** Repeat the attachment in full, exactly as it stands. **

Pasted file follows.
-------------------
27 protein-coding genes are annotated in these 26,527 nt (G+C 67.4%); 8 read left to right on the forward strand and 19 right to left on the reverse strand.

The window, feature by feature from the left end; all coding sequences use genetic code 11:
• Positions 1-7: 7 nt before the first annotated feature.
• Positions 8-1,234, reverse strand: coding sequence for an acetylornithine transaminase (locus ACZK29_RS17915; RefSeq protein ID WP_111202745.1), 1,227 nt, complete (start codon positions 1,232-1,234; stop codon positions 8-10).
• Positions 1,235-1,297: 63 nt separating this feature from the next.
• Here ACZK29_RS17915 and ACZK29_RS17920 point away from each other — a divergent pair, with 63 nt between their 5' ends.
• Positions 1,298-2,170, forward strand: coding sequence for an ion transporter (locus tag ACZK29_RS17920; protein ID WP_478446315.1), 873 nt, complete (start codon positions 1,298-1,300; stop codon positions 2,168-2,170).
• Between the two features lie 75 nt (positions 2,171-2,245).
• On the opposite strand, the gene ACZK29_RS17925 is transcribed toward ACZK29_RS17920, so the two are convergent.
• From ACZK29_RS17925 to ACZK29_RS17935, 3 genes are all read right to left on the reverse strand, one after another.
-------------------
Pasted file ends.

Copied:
27 protein-coding genes are annotated in these 26,527 nt (G+C 67.4%); 8 read left to right on the forward strand and 19 right to left on the reverse strand.

The window, feature by feature from the left end; all coding sequences use genetic code 11:
• Positions 1-7: 7 nt before the first annotated feature.
• Positions 8-1,234, reverse strand: coding sequence for an acetylornithine transaminase (locus ACZK29_RS17915; RefSeq protein ID WP_111202745.1), 1,227 nt, complete (start codon positions 1,232-1,234; stop codon positions 8-10).
• Positions 1,235-1,297: 63 nt separating this feature from the next.
• Here ACZK29_RS17915 and ACZK29_RS17920 point away from each other — a divergent pair, with 63 nt between their 5' ends.
• Positions 1,298-2,170, forward strand: coding sequence for an ion transporter (locus tag ACZK29_RS17920; protein ID WP_478446315.1), 873 nt, complete (start codon positions 1,298-1,300; stop codon positions 2,168-2,170).
• Between the two features lie 75 nt (positions 2,171-2,245).
• On the opposite strand, the gene ACZK29_RS17925 is transcribed toward ACZK29_RS17920, so the two are convergent.
• From ACZK29_RS17925 to ACZK29_RS17935, 3 genes are all read right to left on the reverse strand, one after another.